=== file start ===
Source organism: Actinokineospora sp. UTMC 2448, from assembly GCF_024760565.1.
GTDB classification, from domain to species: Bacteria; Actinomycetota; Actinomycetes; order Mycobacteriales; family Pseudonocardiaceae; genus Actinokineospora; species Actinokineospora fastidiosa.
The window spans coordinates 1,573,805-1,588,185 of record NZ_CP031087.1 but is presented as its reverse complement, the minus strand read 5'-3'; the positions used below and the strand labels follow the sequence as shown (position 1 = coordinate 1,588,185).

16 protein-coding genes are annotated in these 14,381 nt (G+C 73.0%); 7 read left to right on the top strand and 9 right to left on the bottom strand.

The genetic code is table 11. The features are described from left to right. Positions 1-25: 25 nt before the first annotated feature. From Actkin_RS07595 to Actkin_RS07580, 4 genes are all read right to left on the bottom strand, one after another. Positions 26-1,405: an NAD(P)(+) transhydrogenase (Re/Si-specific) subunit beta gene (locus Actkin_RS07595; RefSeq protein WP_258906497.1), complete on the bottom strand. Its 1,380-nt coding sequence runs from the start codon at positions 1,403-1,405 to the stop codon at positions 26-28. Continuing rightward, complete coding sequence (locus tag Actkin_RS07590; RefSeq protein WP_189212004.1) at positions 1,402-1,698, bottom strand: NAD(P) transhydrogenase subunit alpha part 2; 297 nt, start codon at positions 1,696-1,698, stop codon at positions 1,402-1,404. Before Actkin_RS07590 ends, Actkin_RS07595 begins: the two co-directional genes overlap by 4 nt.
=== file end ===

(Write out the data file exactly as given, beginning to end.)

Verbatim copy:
Source organism: Actinokineospora sp. UTMC 2448, from assembly GCF_024760565.1.
GTDB classification, from domain to species: Bacteria; Actinomycetota; Actinomycetes; order Mycobacteriales; family Pseudonocardiaceae; genus Actinokineospora; species Actinokineospora fastidiosa.
The window spans coordinates 1,573,805-1,588,185 of record NZ_CP031087.1 but is presented as its reverse complement, the minus strand read 5'-3'; the positions used below and the strand labels follow the sequence as shown (position 1 = coordinate 1,588,185).

16 protein-coding genes are annotated in these 14,381 nt (G+C 73.0%); 7 read left to right on the top strand and 9 right to left on the bottom strand.

The genetic code is table 11. The features are described from left to right. Positions 1-25: 25 nt before the first annotated feature. From Actkin_RS07595 to Actkin_RS07580, 4 genes are all read right to left on the bottom strand, one after another. Positions 26-1,405: an NAD(P)(+) transhydrogenase (Re/Si-specific) subunit beta gene (locus Actkin_RS07595; RefSeq protein WP_258906497.1), complete on the bottom strand. Its 1,380-nt coding sequence runs from the start codon at positions 1,403-1,405 to the stop codon at positions 26-28. Continuing rightward, complete coding sequence (locus tag Actkin_RS07590; RefSeq protein WP_189212004.1) at positions 1,402-1,698, bottom strand: NAD(P) transhydrogenase subunit alpha part 2; 297 nt, start codon at positions 1,696-1,698, stop codon at positions 1,402-1,404. Before Actkin_RS07590 ends, Actkin_RS07595 begins: the two co-directional genes overlap by 4 nt.